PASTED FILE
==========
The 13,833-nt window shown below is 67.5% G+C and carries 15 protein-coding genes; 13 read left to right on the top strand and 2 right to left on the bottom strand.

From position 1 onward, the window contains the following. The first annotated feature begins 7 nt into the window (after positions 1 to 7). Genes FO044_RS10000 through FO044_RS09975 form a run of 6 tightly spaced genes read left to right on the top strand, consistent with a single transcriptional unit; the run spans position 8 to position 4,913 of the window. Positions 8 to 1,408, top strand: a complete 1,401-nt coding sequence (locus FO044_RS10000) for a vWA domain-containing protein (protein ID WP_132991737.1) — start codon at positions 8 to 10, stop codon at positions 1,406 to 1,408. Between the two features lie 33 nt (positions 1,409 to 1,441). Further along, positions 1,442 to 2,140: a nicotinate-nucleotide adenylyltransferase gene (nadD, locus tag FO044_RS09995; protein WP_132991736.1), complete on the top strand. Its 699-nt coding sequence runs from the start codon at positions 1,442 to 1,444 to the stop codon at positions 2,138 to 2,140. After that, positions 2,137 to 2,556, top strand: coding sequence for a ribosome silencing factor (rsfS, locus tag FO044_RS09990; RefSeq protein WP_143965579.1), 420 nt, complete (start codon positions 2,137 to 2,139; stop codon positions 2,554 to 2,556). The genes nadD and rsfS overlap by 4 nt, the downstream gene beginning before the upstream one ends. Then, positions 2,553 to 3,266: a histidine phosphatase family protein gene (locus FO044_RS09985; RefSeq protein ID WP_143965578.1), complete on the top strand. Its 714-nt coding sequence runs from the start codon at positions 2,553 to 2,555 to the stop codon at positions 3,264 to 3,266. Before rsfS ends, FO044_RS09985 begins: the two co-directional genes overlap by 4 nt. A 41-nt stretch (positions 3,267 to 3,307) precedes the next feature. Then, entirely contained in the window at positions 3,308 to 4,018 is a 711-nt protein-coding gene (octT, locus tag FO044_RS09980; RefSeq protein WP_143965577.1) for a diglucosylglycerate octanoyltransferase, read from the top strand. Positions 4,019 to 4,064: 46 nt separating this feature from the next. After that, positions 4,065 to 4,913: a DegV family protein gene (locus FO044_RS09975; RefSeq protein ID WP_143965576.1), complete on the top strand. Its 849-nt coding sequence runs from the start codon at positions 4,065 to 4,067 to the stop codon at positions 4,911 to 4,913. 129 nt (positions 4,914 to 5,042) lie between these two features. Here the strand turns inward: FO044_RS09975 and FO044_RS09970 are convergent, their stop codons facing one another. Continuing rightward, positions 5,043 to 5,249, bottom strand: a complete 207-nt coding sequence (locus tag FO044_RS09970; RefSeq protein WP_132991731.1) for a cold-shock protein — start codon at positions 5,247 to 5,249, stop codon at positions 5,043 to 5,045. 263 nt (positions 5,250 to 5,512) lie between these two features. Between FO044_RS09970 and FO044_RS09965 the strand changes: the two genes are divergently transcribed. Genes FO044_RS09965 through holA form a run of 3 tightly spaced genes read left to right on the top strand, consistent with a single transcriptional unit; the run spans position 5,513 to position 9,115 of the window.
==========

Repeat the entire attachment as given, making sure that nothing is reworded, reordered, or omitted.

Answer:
The 13,833-nt window shown below is 67.5% G+C and carries 15 protein-coding genes; 13 read left to right on the top strand and 2 right to left on the bottom strand.

From position 1 onward, the window contains the following. The first annotated feature begins 7 nt into the window (after positions 1 to 7). Genes FO044_RS10000 through FO044_RS09975 form a run of 6 tightly spaced genes read left to right on the top strand, consistent with a single transcriptional unit; the run spans position 8 to position 4,913 of the window. Positions 8 to 1,408, top strand: a complete 1,401-nt coding sequence (locus FO044_RS10000) for a vWA domain-containing protein (protein ID WP_132991737.1) — start codon at positions 8 to 10, stop codon at positions 1,406 to 1,408. Between the two features lie 33 nt (positions 1,409 to 1,441). Further along, positions 1,442 to 2,140: a nicotinate-nucleotide adenylyltransferase gene (nadD, locus tag FO044_RS09995; protein WP_132991736.1), complete on the top strand. Its 699-nt coding sequence runs from the start codon at positions 1,442 to 1,444 to the stop codon at positions 2,138 to 2,140. After that, positions 2,137 to 2,556, top strand: coding sequence for a ribosome silencing factor (rsfS, locus tag FO044_RS09990; RefSeq protein WP_143965579.1), 420 nt, complete (start codon positions 2,137 to 2,139; stop codon positions 2,554 to 2,556). The genes nadD and rsfS overlap by 4 nt, the downstream gene beginning before the upstream one ends. Then, positions 2,553 to 3,266: a histidine phosphatase family protein gene (locus FO044_RS09985; RefSeq protein ID WP_143965578.1), complete on the top strand. Its 714-nt coding sequence runs from the start codon at positions 2,553 to 2,555 to the stop codon at positions 3,264 to 3,266. Before rsfS ends, FO044_RS09985 begins: the two co-directional genes overlap by 4 nt. A 41-nt stretch (positions 3,267 to 3,307) precedes the next feature. Then, entirely contained in the window at positions 3,308 to 4,018 is a 711-nt protein-coding gene (octT, locus tag FO044_RS09980; RefSeq protein WP_143965577.1) for a diglucosylglycerate octanoyltransferase, read from the top strand. Positions 4,019 to 4,064: 46 nt separating this feature from the next. After that, positions 4,065 to 4,913: a DegV family protein gene (locus FO044_RS09975; RefSeq protein ID WP_143965576.1), complete on the top strand. Its 849-nt coding sequence runs from the start codon at positions 4,065 to 4,067 to the stop codon at positions 4,911 to 4,913. 129 nt (positions 4,914 to 5,042) lie between these two features. Here the strand turns inward: FO044_RS09975 and FO044_RS09970 are convergent, their stop codons facing one another. Continuing rightward, positions 5,043 to 5,249, bottom strand: a complete 207-nt coding sequence (locus tag FO044_RS09970; RefSeq protein WP_132991731.1) for a cold-shock protein — start codon at positions 5,247 to 5,249, stop codon at positions 5,043 to 5,045. 263 nt (positions 5,250 to 5,512) lie between these two features. Between FO044_RS09970 and FO044_RS09965 the strand changes: the two genes are divergently transcribed. Genes FO044_RS09965 through holA form a run of 3 tightly spaced genes read left to right on the top strand, consistent with a single transcriptional unit; the run spans position 5,513 to position 9,115 of the window.